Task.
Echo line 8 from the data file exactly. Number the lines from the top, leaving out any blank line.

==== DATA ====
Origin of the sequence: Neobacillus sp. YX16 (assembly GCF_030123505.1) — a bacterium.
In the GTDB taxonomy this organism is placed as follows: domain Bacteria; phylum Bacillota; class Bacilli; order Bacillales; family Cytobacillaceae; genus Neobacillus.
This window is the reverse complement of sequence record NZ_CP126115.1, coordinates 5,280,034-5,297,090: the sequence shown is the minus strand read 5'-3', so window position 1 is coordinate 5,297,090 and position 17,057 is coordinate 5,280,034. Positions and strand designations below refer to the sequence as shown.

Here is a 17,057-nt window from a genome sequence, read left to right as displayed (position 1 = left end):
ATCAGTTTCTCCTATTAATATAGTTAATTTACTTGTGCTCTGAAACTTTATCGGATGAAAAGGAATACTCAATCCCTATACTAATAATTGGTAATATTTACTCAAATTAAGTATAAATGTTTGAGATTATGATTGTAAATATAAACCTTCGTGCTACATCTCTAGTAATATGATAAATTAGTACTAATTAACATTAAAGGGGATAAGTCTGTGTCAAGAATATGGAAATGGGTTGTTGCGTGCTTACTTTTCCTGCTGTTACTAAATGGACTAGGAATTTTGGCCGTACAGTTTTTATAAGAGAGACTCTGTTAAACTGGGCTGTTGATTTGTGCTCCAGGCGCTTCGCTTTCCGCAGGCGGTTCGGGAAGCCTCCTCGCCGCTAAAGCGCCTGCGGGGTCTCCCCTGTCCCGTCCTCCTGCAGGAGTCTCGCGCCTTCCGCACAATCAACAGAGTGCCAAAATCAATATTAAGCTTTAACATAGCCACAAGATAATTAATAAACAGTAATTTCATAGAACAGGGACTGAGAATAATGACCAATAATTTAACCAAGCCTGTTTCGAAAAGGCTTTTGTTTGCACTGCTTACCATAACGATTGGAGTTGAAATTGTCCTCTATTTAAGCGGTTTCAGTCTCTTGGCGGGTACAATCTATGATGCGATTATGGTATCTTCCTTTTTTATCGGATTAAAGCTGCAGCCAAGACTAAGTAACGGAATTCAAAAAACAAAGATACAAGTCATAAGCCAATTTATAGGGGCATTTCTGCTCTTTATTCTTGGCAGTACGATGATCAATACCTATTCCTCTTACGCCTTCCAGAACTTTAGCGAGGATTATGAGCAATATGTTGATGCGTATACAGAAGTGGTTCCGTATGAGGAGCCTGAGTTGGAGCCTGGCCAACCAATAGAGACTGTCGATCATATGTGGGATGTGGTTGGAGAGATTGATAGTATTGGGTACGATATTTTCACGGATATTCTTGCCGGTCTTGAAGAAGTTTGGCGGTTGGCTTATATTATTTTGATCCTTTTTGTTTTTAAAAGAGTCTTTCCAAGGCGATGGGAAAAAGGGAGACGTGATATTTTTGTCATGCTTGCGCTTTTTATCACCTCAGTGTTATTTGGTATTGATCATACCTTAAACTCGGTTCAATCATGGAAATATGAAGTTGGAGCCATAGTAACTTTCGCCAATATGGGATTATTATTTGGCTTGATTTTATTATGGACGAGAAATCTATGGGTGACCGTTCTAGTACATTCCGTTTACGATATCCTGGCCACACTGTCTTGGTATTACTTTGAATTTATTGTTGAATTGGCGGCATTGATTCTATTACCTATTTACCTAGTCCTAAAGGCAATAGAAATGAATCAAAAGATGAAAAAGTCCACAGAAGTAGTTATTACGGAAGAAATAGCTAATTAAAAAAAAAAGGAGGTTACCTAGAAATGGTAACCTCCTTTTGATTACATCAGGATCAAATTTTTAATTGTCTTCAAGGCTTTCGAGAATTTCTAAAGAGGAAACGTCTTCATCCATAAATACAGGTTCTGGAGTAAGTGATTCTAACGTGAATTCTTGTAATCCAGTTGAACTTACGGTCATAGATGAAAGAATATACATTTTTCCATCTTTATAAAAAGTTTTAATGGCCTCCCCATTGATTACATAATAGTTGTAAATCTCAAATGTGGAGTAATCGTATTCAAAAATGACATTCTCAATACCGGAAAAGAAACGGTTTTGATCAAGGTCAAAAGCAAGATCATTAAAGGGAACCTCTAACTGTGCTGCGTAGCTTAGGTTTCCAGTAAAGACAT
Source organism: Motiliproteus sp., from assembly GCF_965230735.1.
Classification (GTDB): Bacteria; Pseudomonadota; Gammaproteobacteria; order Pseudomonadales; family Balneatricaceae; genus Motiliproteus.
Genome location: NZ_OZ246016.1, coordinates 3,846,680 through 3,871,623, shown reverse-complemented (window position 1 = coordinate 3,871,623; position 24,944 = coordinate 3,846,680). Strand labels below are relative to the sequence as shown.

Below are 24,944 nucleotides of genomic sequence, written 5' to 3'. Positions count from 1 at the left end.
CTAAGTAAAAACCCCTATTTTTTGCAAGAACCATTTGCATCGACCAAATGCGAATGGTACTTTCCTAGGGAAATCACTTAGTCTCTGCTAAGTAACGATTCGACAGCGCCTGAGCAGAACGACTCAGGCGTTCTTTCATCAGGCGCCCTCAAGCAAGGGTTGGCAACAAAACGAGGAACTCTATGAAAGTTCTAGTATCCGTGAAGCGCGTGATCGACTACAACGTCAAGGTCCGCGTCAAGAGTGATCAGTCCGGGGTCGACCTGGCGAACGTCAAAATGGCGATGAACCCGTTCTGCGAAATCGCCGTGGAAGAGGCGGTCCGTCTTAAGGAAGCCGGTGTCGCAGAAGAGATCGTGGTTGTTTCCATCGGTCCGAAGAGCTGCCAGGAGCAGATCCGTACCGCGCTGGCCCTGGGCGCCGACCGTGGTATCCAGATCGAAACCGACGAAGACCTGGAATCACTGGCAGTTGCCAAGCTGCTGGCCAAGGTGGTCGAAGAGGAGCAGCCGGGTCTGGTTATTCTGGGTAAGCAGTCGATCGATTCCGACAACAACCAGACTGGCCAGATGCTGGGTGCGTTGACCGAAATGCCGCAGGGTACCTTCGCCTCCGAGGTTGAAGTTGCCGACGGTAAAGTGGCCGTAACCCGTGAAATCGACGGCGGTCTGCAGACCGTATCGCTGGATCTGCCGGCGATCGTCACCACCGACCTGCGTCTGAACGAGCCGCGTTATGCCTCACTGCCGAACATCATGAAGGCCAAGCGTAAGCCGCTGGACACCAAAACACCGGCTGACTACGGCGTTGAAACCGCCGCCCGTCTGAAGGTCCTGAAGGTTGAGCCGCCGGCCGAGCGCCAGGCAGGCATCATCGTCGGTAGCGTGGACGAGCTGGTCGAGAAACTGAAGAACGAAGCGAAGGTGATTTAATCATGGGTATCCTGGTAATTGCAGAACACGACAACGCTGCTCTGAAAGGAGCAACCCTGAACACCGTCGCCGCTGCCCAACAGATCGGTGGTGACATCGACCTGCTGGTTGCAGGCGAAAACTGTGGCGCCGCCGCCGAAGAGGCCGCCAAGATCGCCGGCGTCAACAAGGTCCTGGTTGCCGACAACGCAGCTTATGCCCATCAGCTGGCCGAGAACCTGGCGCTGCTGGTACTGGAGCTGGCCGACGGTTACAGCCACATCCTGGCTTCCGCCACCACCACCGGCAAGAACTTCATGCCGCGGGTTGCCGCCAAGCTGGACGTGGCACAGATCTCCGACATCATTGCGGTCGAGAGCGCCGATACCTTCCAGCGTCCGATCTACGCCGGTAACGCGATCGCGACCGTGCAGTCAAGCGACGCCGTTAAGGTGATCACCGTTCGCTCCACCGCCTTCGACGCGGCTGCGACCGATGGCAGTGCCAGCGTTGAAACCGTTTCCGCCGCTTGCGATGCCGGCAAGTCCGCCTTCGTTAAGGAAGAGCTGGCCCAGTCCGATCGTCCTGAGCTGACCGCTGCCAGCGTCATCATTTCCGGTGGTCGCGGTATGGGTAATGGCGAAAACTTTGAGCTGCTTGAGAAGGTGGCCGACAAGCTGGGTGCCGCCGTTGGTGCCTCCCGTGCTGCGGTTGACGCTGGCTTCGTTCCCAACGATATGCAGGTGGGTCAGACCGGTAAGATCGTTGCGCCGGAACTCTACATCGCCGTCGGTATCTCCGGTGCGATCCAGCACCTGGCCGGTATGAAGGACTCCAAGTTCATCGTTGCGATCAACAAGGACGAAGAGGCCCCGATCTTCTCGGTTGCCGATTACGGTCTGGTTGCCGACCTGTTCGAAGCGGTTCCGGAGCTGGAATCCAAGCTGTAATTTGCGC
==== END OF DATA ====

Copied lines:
Genome location: NZ_OZ246016.1, coordinates 3,846,680 through 3,871,623, shown reverse-complemented (window position 1 = coordinate 3,871,623; position 24,944 = coordinate 3,846,680). Strand labels below are relative to the sequence as shown.